London Made Us
By Robert Elms
Reviewed by Jessica Cargill Thompson
As anyone who has ever tried to pin down London knows, there are two inescapable truths about the capital: 1) London exists in a permanent state of change, and 2) there are as many Londons as there are, or ever have been, or ever will be, Londoners.
London Made Us is one man's existential attempt to come to terms with the unstoppable change as the sands of his own London slip through his fingers. That man is Robert Elms – writer, broadcaster and professional Londoner; his London one rooted in north of the river, (white, male) working class culture and coming to fruition in London's late 20th Century style explosion. Bursting with Elm's boyish enthusiasm for all things urban, it's a book rich in stories, observations, hidden places and extraordinary ordinary Londoners, and despite his regrets over the London that's lost it remains infectious with love for his home town.
The narrative is framed by the history of Elm's own family – his Ladbroke Grove ancestor Freddie, bus conductress mum Eileen, and his childhood at the extremity of the Northern Line, his parents having escaped from the then shabby streets of Ladbroke Grove to a nice two-up two-down council home in Burnt Oak. And like so many unlikely suburbanites (Weller in Woking, Bowie in Beckenham) Elms reacted by devouring the city once he was old enough to catch the Tube on his own.
The subtitle of the book is 'a memoir of a shape-shifting city', and for Elms the city had its best manifestation between about 1975 and 2005, when the writer was very much the dandy about town, and London was discovering its own cosmopolitan swagger. This was the London of punk, the Blitz club, lost nights in Soho garrets… but it was also a London that was hauling its way out of postwar, post industrial depression, briefly flirting with flyovers and inner city motorways, a city of derelict riverfronts, race riots, football hooliganism, squalid digs, cardboard cities and violent organised crime, of early closing and definitely none of your poncey pavement cafes. All of which Elms fully and conflictedly acknowledges.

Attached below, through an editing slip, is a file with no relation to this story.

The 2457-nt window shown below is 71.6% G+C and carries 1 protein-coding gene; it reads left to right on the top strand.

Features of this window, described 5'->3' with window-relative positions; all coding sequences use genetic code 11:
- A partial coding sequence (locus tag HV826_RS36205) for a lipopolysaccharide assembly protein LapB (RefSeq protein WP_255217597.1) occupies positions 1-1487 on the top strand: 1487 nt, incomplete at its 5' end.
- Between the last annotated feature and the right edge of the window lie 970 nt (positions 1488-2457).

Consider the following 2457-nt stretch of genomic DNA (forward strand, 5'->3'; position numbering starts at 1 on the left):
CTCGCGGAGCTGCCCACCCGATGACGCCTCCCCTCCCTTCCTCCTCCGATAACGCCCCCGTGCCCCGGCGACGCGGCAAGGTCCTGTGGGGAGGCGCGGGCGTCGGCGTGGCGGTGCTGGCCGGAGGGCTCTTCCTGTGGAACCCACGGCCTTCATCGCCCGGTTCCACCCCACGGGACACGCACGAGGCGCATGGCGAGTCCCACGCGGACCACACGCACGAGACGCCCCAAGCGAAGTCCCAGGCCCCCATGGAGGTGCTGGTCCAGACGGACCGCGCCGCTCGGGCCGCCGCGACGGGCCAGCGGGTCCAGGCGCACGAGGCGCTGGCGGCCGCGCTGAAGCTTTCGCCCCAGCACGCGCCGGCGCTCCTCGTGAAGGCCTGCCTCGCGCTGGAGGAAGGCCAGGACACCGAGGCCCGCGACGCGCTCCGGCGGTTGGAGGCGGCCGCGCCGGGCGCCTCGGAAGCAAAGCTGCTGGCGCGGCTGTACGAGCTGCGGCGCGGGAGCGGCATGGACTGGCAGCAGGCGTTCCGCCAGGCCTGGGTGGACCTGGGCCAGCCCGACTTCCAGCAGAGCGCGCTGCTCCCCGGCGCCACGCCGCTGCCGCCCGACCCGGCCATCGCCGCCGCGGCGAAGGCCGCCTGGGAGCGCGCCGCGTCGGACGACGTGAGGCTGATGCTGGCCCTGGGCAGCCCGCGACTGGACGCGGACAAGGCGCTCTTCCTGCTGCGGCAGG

Overwhelmingly, though, this is a book about loss. First, there's the loss of Eileen, whose final words, 'This is no longer my London', provide the book's opening line, and haunt its pages. Her refrain that Notting Hill is 'all slums' – because in her day it was – becomes a metaphor for how we all have points at which our London has frozen in time.
Then there's Elm's nostalgia for his own youth, musing on whether he is now too old to keep up with the pace of change. As he flaneurs around town, places morph and spaces come to life with personal memories and social histories –communities buried under the Westway, the ghost stations such as British Musuem, all nighters at the Scala in Kings Cross or the Roxy in Covent Garden (now a Speedo shop), a dodgy dolphinarium below Oxford Street, an old KGB drop near Coram's Fields, greeting his Camden neighbour Amy Winehouse when nipping out for some shopping.
More politically, there's the loss of an intangible, authentic London and its replacement with a 'blander' and 'sanitised' city, 'perhaps just a little dull in comparison to the tumultuous tumbledown town I grew up in'. Working through the complexities of this gentrification, he acknowledges his own small accidental role, realising that at while he was socialising enthusiastically in the new wave of Soho institutions such as the Groucho club, he was simultaneously helping to seal this bohemian quarter's sterilisation.
The book ends with a lengthy list of 'lost monuments of the city that made us', calculated to stir readers own memories, shared points with some of those millions of other Londons: Bloom's restaurant, Madame Jojos, Groove Records, Fleet Street printers, Walthamstow Dogs, Pimlico School, Frestonia, smoking carriages, the Heygate Estate, Kensington Market, Aldwych Station, Dionysius Kebab House… the list goes on.
But ultimately London's main loss over the past few decades has been opportunity, freedom, creativity. The opportunity to live in central London. The can-do punk spirit. The spaces where if you wanted to open a DIY club in Covent Garden on little budget, you could, and that club could go on to be the sort of space of creative exchange that would put London on the music and style map. What we now have instead is a city where 'value' means profit, not wellbeing, happiness, or having a good time.
As a literary stylist, Elms is no Raban, Litvinoff or Sinclair, and this is not Soft City, Journey Through A Small Planet, or Lights Out For The Territory. His draw is as a raconteur par excellence and London Made Us is like one of those great evenings in a classic old-school London pub, listening intently as the long-serving landlord spins tale after tale of the people and places he's known, occasionally lapsing into melancholic nostalgia for the good old days, but ultimately, helplessly, and forever in love with his city.